Encyclopedia of Clinical Neuropsychology

2018 Edition
| Editors: Jeffrey S. Kreutzer, John DeLuca, Bruce Caplan

Goldstein, Kurt (1878–1965)

  • John P. Ryan
  • Tricia Z. KingEmail author
Reference work entry
DOI: https://doi.org/10.1007/978-3-319-57111-9_620

Education and Training

University of Breslau (M.D., 1903).

Major Appointments

  • University of Koningsberg (1906–1914)

  • Institute for Research into the Consequences of Brain Injuries (University of Frankfurt, 1916–1930)

  • Professor of Neurology (University of Frankfurt, 1919–1930)

  • Professor of Neurology (University of Berlin, 1930–1933)

  • Professor of Neurology (Columbia University, New York, 1935–1940)

  • Professor of Neurology (Tufts University, Medford, MA, 1940–1945)

Major Honors and Awards

  • William James Lectures at Harvard University (1938/1939)

  • Doctor Honoris Causa (University of Frankfurt, 1958)

Landmark Clinical, Scientific, and Professional Contributions

  • Kurt Goldstein was a prominent neurologist who challenged prevailing theories of localization of function and advocated a holistic, associationist view of the brain. He developed the theory of the “catastrophic reaction,” which emphasized an individual’s awareness of, and reaction to, his or her deficits. His research spanned numerous...

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References and Readings

  1. Goldstein, K. (1934/1955). The organism: A holistic approach to biology derived from pathological data in man. New York: Zone Books.Google Scholar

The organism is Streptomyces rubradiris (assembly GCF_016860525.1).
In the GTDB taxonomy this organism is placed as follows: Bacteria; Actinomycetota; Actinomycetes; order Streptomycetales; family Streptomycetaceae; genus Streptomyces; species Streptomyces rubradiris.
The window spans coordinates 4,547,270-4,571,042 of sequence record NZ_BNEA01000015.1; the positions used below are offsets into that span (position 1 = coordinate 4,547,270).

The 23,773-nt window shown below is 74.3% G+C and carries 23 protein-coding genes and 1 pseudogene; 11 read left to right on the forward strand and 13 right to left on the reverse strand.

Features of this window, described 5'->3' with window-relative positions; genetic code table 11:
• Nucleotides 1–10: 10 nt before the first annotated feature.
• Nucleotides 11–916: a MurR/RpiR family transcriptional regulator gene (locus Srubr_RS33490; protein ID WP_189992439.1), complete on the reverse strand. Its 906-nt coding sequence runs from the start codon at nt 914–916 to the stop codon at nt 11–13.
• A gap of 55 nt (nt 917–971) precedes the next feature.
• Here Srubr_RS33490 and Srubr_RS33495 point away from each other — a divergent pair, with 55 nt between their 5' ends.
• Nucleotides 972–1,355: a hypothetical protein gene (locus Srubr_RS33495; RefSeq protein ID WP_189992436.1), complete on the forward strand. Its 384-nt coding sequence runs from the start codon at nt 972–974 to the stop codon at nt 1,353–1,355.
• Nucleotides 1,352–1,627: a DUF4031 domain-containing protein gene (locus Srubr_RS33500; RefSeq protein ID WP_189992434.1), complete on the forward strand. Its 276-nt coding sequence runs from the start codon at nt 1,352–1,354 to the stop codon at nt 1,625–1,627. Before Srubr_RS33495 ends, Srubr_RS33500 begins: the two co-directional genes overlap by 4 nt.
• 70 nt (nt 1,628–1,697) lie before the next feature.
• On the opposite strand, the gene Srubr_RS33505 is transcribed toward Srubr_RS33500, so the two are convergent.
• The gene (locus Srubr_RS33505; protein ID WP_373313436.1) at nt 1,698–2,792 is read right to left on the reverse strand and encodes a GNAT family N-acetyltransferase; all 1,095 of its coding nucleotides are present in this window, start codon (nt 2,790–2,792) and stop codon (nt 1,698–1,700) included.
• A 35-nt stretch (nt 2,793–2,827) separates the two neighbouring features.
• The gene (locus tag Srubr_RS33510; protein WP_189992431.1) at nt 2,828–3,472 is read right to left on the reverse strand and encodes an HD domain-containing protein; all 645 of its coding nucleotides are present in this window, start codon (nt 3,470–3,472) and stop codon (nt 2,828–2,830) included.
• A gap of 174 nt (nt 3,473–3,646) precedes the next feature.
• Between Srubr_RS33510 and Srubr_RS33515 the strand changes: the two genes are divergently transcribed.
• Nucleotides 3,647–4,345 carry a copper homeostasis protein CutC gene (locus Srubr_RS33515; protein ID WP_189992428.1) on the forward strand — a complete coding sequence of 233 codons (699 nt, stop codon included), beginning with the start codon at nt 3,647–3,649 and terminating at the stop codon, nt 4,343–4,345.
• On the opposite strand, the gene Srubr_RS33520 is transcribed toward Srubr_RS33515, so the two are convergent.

2. Goldstein, K. (1940). Human nature in the light of psychopathology. Cambridge, MA: Harvard Press.CrossRefGoogle Scholar
  3. Goldstein, K. (1948). Language and language disturbance. New York: Grune & Stratton.Google Scholar
  4. Goldstein, K. (1967). Autobiography. In E. G. Boring & G. Lindzey (Eds.), A history of psychology in autobiography (Vol. 5, pp. 145–166). New York: Appleton-Century-Crofts.CrossRefGoogle Scholar
  5. Goldstein, K., & Scheerer, M. (1941). Abstract and concrete behavior: An experimental study with special tests. Psychological monographs, 53(2), i–151.CrossRefGoogle Scholar

Copyright information

© Springer International Publishing AG, part of Springer Nature 2018

Authors and Affiliations

  1. 1.Department of PsychiatryUniversity of PittsburghPittsburghUSA
  2. 2.Department of Psychology and the Neuroscience InstituteGeorgia State UniversityAtlantaUSA